By Bob Brennan, Maine Pointe
The 2020s may be starting out with unprecedented challenges, but we are seeing hints of a return to a more dynamic era of prosperity. Despite overwhelming supply chain problems and a global pandemic, 2021 saw near-record levels of growth in the private equity market, surprisingly high multiples and a frenetic deal pace. That hyper-driven pace is expected to continue through 2022, with increases in deal count and value, and pressure to move quickly to gain deeper visibility across the end-to-end supply chain.
Considering the rapid pace of deal-making, 2022 will also face more uncertainty – although firms which adhere to a few specific operational strategies will enjoy the highest levels of success. Those strategies include: gaining greater visibility of the end-to-end supply chain; guarding against the unexpected with more optionality and resiliency; leveraging digital technologies to improve decision-making.
The disruptions we continue to see in the supply chain are laying bare the winners and losers. While those on the losing end tend to be those who lacked resiliency in the supply base, the winners planned ahead with better inventory positions, a more resilient supply base, greater optionality and usage of digital technologies, and labor and production practices that encouraged loyalty and attracted top talent.
How inflation will impact growth
According to a survey by Chief Executive magazine, 48% of CEOs and 50% of CFOs expect inflation to get worse over the next 12 months. The consensus is that inflation will remain elevated for 2022, supply chain disruption will continue and the impact of covid-19 will continue to be felt globally.
Inflation will continue to drive instability in commodity prices, resulting in higher input cost and margin erosion, and contributing to greater supply chain and productivity shortages. Overall the inflation factor is difficult to project, although more recent analysis from the Federal Reserve indicates it is likely to last longer than was initially expected. Inflation can still be mitigated by exploring supply chain optionality, and by driving productivity in manufacturing to increase resilience.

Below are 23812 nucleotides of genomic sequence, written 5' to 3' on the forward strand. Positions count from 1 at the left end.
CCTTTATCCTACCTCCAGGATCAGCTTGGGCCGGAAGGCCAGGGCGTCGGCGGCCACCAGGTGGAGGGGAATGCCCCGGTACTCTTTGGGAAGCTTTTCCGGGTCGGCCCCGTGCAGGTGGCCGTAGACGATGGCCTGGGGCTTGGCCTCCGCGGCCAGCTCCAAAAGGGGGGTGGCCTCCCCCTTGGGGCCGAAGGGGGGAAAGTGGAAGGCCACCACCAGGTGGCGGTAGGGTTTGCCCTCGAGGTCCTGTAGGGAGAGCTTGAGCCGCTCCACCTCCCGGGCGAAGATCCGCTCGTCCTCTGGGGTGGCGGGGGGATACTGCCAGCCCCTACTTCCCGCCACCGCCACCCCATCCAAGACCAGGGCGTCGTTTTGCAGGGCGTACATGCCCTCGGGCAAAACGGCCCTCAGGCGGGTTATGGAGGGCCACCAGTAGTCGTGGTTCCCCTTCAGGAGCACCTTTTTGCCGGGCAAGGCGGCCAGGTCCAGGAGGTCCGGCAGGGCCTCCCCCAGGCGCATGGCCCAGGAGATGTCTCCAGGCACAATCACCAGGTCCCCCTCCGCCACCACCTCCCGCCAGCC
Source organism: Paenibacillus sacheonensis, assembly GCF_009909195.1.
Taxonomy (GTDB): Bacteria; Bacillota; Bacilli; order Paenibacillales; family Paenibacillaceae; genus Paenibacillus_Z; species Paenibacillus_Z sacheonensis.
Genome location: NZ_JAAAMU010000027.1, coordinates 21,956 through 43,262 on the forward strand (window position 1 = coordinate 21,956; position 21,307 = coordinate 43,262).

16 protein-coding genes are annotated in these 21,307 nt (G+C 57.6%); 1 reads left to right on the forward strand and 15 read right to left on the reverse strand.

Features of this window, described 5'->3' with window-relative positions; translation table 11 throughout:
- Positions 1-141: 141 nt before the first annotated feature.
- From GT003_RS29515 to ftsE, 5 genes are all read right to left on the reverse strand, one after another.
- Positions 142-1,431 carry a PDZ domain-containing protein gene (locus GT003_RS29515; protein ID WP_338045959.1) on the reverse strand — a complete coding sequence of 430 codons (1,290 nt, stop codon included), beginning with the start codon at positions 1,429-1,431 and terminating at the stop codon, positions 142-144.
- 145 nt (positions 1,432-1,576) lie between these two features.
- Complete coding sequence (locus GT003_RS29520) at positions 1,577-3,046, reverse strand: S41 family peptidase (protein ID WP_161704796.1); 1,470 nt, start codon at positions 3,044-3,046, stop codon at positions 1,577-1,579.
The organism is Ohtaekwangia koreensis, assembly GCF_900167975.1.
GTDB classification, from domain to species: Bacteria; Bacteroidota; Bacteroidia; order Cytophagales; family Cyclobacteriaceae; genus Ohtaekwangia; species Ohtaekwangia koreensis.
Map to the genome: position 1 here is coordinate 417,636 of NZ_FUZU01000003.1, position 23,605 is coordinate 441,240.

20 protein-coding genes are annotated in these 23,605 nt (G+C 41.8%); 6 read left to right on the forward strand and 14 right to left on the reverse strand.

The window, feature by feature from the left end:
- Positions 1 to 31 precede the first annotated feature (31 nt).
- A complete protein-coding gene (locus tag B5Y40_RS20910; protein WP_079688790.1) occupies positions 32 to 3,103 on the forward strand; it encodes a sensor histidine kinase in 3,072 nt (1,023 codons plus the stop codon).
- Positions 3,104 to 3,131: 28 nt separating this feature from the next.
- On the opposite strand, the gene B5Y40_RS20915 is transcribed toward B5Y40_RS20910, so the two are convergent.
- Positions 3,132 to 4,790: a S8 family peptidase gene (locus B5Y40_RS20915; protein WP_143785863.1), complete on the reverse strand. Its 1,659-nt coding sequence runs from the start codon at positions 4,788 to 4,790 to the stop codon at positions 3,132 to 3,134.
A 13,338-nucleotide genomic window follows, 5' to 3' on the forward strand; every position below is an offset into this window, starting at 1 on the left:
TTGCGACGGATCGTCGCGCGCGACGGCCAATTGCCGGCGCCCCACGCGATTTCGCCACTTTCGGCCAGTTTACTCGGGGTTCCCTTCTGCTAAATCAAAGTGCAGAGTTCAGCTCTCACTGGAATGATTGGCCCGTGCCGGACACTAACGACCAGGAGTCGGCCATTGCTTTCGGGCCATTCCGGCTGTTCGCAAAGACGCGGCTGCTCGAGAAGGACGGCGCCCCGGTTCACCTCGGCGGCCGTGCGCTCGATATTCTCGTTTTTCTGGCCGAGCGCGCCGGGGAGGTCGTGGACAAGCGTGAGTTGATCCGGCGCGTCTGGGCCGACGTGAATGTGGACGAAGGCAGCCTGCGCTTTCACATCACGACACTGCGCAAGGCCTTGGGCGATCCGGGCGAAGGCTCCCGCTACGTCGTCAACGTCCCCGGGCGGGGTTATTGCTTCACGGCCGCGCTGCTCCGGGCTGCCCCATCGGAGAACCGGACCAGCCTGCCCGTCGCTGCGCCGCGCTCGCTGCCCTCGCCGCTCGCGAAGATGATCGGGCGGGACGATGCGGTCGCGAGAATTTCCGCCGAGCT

Who’s going to do the work?
2022 will be a very good time to be in the job market. Companies will be offering higher pay, both to keep up with expected inflation and to attract top talent. But if you are on the other side of the hiring desk, you are being challenged, especially in food services and manufacturing. There are multiple actions that can be used to mitigate these issues, for example, implementing cross-functional working groups and capturing the skills of your people who, if needed, can be re-deployed to ensure that critical aspects of production continue.
Getting the goods when you need them
The pandemic has revealed the need for clients to implement a strategic sourcing process and avoid more risky methods such as single-company or single-region sourcing. Relying on historical patterns of demand almost always results in too much of the wrong kind of inventory, and not enough of the right kind.
In one example, our client, an automotive materials company, recognized the immaturity of their supply chain, having relied too much on tribal knowledge and a small number of suppliers. We rolled out a new S&OP process to create more optionality in the supplier base, resulting in an increase in EBITDA by 11 percent.
That optionality and resilience may require rebalancing onshore, nearshore and offshore footprints, analyzing disruptions in transportation and shifting towards decentralized warehousing, and finally, exploring alternative supply, manufacturing, storage and distribution routes.
Those bottlenecks on the supply side are more obvious as companies faced shortages in raw materials, but demand side challenges continue to exist as well, some of which can be attributed to the release of pent-up demand and a shift in consumer preference. Some companies are addressing this imbalance by optimizing manufacturing processes, focusing on Overall Equipment Effectiveness (OEE), and rebalancing work content and work cell redesign to improve flow.
Better forecasts and multiple-region sourcing will improve the situation, but none of this can be accomplished without more modern technology. We were able to provide a solution for our client, an agricultural company, by rolling out new decision support tools to gain more insights into how to position inventory across the business, optimize margin and gain a competitive advantage. The result was improved EBITDA, and better efficiency and accuracy through data visualization and spatial analytics.
The challenges of the pandemic need not spell disaster for companies, and those which come out ahead will be those that have aggressively re-examined their end-to-end supply chain operations, created resiliency, expanded optionality and leveraged technology.
Bob Brennan is vice president, private equity, at Maine Pointe, an operational, implementation-focused consulting firm that works with private equity firms.